Milczyn must also deal with the diminished credibility of the Ontario Liberals, their reputation tarnished by scandal and financial mismanagement, from eHealth, to Ornge, to the expensive and politically opportunistic cancellations of GTA power plants. And while former Premier Dalton McGuinty committed political seppuku last fall, it’s uncertain whether voters will be inclined to give his successor Kathleen Wynne the benefit of the doubt.

Will Etobicoke-Lakeshore stay red, or will the PCs get a much-coveted toehold in the GTA? With less than three weeks until the vote, victory may come down to which party organization is more successful at dragging their summer-addled supporters away from cottages and barbecues to mark an X on a ballot.

Comments

  • Fran

    THERE ARE OTHER CANDIDATES! I love how none of the media outlets acknowledge that there are other choices besides these two.

  • wklis

    Why… are… city… elections… so… long…?

  • DynamicUno

    It’s pretty disappointing for the literary profession when you see a critical error in what is literally the first word of an article:

    “Two City Councillors Vie for Victory in Etobicoke-Lakeshore’s By-election”

    The number you were looking for there is six. You managed to completely ignore even the NDP, who you may have heard of at some point over the last few years while they were winning record numbers of votes and securing the position of Official Opposition on the federal level.

    I don’t mean to be a jerk about this, but imagine it this way:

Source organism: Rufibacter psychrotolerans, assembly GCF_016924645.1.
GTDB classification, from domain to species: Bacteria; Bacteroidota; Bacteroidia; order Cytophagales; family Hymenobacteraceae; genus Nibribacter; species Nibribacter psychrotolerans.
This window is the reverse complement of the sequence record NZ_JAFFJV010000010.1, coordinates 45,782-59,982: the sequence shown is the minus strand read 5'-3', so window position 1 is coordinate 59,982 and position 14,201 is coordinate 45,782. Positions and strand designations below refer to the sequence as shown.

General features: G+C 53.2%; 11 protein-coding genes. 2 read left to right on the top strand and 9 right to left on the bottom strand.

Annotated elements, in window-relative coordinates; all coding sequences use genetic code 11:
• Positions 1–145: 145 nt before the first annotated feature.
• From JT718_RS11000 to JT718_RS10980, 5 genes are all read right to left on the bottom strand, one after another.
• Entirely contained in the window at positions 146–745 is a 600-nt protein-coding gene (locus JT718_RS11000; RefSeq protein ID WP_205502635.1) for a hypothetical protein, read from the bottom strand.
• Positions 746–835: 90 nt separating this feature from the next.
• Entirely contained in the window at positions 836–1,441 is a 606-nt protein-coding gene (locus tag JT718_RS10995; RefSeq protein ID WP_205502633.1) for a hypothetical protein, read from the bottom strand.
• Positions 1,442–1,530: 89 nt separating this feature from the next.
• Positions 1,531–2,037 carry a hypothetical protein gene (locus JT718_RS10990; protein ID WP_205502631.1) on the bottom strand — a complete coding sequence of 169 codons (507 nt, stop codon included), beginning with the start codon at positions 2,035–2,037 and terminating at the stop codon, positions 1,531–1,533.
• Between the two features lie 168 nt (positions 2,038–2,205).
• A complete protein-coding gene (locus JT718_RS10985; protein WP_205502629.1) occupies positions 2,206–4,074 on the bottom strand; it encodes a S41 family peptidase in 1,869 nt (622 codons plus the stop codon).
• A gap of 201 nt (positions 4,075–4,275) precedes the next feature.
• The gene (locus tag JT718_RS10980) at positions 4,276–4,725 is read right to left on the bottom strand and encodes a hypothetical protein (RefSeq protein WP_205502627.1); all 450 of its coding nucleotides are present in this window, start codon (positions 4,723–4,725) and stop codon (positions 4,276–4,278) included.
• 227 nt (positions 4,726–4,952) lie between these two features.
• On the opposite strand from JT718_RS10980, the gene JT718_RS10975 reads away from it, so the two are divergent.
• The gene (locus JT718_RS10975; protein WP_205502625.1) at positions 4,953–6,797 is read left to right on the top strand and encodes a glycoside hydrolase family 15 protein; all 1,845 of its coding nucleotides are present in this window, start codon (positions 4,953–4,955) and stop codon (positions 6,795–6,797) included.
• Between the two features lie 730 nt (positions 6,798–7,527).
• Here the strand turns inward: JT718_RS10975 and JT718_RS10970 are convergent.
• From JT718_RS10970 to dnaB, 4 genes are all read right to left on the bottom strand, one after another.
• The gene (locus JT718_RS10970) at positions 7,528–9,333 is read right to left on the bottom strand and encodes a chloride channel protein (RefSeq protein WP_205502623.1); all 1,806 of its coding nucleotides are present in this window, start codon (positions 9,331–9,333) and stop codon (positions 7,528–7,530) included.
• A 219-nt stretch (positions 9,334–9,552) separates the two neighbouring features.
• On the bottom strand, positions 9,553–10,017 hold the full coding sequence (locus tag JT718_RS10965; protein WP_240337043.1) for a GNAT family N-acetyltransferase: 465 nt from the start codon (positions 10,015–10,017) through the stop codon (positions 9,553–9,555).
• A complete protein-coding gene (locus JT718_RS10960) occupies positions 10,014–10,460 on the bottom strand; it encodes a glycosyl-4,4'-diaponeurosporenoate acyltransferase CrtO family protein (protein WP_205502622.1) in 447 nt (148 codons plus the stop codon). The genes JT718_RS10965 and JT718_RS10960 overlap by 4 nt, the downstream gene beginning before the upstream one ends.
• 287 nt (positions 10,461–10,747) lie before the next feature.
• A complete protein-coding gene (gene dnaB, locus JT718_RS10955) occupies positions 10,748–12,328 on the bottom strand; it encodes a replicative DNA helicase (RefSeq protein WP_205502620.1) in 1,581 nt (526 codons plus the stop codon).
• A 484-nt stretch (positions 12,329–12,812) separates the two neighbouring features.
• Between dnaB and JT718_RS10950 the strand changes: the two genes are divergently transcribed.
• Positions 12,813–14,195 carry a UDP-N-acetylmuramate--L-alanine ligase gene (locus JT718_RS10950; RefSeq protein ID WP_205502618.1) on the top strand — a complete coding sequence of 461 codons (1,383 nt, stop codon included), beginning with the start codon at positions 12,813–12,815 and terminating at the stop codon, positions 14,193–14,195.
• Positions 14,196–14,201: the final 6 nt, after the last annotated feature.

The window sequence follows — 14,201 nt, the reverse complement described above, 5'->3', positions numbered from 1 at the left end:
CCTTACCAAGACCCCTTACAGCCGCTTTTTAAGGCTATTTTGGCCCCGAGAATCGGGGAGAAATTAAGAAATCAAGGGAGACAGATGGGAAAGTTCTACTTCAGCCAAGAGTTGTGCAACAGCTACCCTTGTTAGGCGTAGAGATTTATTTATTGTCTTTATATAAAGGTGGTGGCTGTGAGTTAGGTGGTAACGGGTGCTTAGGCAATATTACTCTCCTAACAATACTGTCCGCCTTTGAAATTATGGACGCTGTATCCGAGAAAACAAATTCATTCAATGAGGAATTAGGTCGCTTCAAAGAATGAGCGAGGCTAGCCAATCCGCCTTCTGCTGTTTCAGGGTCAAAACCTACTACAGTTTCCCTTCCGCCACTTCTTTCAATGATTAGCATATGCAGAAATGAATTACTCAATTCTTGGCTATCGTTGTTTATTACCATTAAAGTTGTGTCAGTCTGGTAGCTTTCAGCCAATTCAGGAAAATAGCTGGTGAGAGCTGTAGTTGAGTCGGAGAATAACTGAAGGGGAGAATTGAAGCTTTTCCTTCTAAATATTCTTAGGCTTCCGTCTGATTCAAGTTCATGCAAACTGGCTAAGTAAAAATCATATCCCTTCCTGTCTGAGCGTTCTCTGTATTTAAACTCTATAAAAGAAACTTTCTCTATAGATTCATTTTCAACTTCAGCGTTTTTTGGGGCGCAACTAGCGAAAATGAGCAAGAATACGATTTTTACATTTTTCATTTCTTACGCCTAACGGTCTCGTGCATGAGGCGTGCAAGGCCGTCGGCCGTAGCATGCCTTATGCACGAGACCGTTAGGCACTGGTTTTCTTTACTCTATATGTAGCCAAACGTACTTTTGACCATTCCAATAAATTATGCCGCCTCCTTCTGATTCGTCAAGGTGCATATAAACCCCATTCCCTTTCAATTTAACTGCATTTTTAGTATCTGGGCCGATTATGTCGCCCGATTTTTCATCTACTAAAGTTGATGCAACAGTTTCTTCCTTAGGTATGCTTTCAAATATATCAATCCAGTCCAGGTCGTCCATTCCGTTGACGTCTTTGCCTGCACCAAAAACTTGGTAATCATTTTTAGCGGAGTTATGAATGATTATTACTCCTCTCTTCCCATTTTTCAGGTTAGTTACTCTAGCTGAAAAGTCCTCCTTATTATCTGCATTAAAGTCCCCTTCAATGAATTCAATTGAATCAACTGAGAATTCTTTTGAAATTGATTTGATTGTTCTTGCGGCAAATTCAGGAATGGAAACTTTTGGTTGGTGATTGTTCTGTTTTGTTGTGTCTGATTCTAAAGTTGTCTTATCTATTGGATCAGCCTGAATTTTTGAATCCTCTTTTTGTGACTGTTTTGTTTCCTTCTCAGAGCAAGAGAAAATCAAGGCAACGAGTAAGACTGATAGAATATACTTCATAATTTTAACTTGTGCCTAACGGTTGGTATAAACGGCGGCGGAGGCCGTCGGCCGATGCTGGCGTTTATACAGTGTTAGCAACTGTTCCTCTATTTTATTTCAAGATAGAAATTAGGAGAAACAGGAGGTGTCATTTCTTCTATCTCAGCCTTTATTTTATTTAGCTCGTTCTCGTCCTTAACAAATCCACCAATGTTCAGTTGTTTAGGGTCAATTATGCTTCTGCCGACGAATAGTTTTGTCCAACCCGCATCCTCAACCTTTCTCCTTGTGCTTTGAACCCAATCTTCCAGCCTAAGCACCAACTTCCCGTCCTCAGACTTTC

“Two candidates vie for title of most credible news source in Toronto – The Grid and Metro offer strong cases for being the winner of the ‘most credible news source’ prize.”

    And then Torontoist is just never mentioned, as though it doesn’t exist or have any news value whatsoever.

    Doesn’t feel great, does it?

    • Shane Saiyan

      Hear hear! This isn’t a two party system, Torontoist.

    • rich1299

      I agree they should’ve mentioned the rest of the candidates but it is accurate to say that “Two City Councillors Vie for Victory in Etobicoke-Lakeshore’s By-election” since at least as far as I know they are the only two city councillors running in this riding. The NDP, Greens, and other candidates have traditionally fared poorly in this riding so it is effectively a contest between these two candidates for the Wynne Libs and Hudak PCs.

      Living in this riding it seems to me that the Milczyn campaign is better organized having more signs out and have been doing more phone canvassing than any other party. It will probably come down to who can get more of their supporters out to vote and so far it seems the Milczyn campaign will pull that off. Though I usually only travel through the more urban working class and retail oriented southern part of the riding than the more suburban executive and wealthier northern part of the riding so its hard to say based on signs alone in one half the riding.

  • huanguan

    tinyurl.com/l3cselt